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Russia Is Mocking China For Screwing Up The Fighter Jet They Stole
Cheaters never prosper, says Russia.
Remember that Russian carrier-based jet that China copied without permission? Those airplanes are crashing, and Russia doesn't seem too broken up about it.
Though Russia and China are now friends, even holding joint exercises, Russia's Sputnik News recently trotted out an article titled "Chinese Navy Short on Carrier-Based Fighters, Only Has Problem-Ridden J-15. "
The J-15 is an unlicensed copy of Russia's Su-33 carrier jet, which is a 1980s derivative of the Su-27K land-based fighter. China had acquired a T-10K-3, an Su-33 prototype, from Ukraine and then reverse-engineered it.
With a barely disguised touch of schadenfreude, Sputnik News delved into the woes of the J-15. "Love for the fourth-generation J-15 jet is seldom shown in Chinese circles," said the Russian news site. "The Asia Times noted that Chinese media has disparaged the plane in numerous ways, including referring to it as a 'flopping fish' for its inability to operate effectively from the Chinese carriers, which launch fixed-wing aircraft under their own power from an inclined ramp on the bow of the ship. The J-15's engines and heavyweight severely limit its ability to operate effectively: at 17.5 tons empty weight, it tops the scales for carrier-based fighters. The U.S.390 Navy's F-18 workhorse, by comparison, is only 14.5 tons."
Many shoppers on eBay and Amazon can attest to what happens when you buy "unlicensed" products, though one can ask how many of these problems began with the original Russian design. In any event, so many J-15s have crashed and burned that China is developing a new carrier jet, the J-31.
After dissecting the J-15's flaws, Sputnik News then trotted out Russian military expert Vasily Kashin, who proceeded to explain why you shouldn't copy other nation's aircraft without permission.
"Years ago the Chinese decided to save some money and, instead of buying several Su-33s from Russia for their subsequent license production in China, they opted for a Su-33 prototype in Ukraine," Kashin said.
"The development of the J-15 took more time and more money than expected, and the first planes proved less than reliable," said Kashin. "By spending some more time and money, the Chinese will apparently solve the problems they now have and will get a fairly reliable and powerful carrier-based fighter."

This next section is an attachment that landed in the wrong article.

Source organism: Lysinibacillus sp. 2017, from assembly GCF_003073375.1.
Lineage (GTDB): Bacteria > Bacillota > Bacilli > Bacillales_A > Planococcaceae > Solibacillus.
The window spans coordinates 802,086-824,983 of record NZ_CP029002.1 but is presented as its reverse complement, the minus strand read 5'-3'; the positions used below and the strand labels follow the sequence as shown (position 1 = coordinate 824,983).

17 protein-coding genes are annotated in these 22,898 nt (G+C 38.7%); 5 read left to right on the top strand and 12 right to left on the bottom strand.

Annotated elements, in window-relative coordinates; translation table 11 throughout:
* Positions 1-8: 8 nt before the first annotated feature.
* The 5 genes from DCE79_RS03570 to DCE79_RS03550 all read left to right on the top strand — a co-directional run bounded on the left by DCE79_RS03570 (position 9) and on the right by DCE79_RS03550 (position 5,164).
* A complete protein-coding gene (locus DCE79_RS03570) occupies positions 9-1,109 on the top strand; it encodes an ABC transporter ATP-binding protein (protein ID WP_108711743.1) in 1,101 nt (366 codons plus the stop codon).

At this point, it is worth noting that the Soviet Union and post-Soviet Russia also had a habit of "acquiring" Western technology without the consent of the owners, for everything from the atomic bomb, to the Space Shuttle and video games. It's actually a dubious accomplishment, an admission that a nation lacks the capacity to really innovate its own technology.
Considering that China has the same habit, there is a poetic justice here.
This article originally appeared on The National Interest
Read more from The National Interest:
- What Will the Sixth-Generation Jet Fighter Look Like?
- F-22 and F-35 'DNA': Why Lockheed Martin's F-16 Block 70 Could Be Something Special
- Is the F-35 Headed For Another Crisis?
Two airmen from Vance Air Force Base, Oklahoma, were killed on Thursday when two T-38 Talon training aircraft crashed during training mission, according to a message posted on the base's Facebook age.
The two airmen's names are being withheld pending next of kin notification.
A total of four airmen were onboard the aircraft at the time of the incident, base officials had previously announced.
The medical conditions for the other two people involved in the crash was not immediately known.
An investigation will be launched to determine the cause of the crash.
Emergency responders from Vance Air Force Base are at the crash scene to treat casualties and help with recovery efforts.
Read the entire message below:
VANCE AIR FORCE BASE, Okla. – Two Vance Air Force Base Airmen were killed in an aircraft mishap at approximately 9:10 a.m. today.
At the time of the accident, the aircraft were performing a training mission.
Vance emergency response personnel are on scene to treat casualties and assist in recovery efforts.
Names of the deceased will be withheld pending next of kin notification.
A safety investigation team will investigate the incident.
Additional details will be provided as information becomes available. #VanceUpdates.
This is a breaking news story. It will be updated as more information is released.
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